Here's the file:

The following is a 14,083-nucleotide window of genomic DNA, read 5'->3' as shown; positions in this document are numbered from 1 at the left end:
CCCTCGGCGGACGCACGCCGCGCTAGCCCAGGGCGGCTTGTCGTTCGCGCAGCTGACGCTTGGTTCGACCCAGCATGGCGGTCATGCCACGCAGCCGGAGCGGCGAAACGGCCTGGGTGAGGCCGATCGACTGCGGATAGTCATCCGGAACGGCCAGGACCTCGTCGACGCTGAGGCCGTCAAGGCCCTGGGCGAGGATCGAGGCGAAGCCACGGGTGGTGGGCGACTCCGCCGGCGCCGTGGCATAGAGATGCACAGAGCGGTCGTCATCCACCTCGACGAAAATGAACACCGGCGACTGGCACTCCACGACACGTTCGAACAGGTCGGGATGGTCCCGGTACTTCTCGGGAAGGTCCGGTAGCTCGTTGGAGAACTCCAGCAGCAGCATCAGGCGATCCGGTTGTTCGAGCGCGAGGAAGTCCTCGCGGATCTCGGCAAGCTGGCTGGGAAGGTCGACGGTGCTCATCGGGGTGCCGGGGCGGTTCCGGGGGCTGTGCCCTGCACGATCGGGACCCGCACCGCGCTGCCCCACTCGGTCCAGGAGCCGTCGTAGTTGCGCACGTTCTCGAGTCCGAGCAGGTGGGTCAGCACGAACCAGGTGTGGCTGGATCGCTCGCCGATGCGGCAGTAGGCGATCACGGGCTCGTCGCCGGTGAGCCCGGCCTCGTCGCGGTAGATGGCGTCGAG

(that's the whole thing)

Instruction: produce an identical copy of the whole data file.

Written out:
The following is a 14,083-nucleotide window of genomic DNA, read 5'->3' as shown; positions in this document are numbered from 1 at the left end:
CCCTCGGCGGACGCACGCCGCGCTAGCCCAGGGCGGCTTGTCGTTCGCGCAGCTGACGCTTGGTTCGACCCAGCATGGCGGTCATGCCACGCAGCCGGAGCGGCGAAACGGCCTGGGTGAGGCCGATCGACTGCGGATAGTCATCCGGAACGGCCAGGACCTCGTCGACGCTGAGGCCGTCAAGGCCCTGGGCGAGGATCGAGGCGAAGCCACGGGTGGTGGGCGACTCCGCCGGCGCCGTGGCATAGAGATGCACAGAGCGGTCGTCATCCACCTCGACGAAAATGAACACCGGCGACTGGCACTCCACGACACGTTCGAACAGGTCGGGATGGTCCCGGTACTTCTCGGGAAGGTCCGGTAGCTCGTTGGAGAACTCCAGCAGCAGCATCAGGCGATCCGGTTGTTCGAGCGCGAGGAAGTCCTCGCGGATCTCGGCAAGCTGGCTGGGAAGGTCGACGGTGCTCATCGGGGTGCCGGGGCGGTTCCGGGGGCTGTGCCCTGCACGATCGGGACCCGCACCGCGCTGCCCCACTCGGTCCAGGAGCCGTCGTAGTTGCGCACGTTCTCGAGTCCGAGCAGGTGGGTCAGCACGAACCAGGTGTGGCTGGATCGCTCGCCGATGCGGCAGTAGGCGATCACGGGCTCGTCGCCGGTGAGCCCGGCCTCGTCGCGGTAGATGGCGTCGAG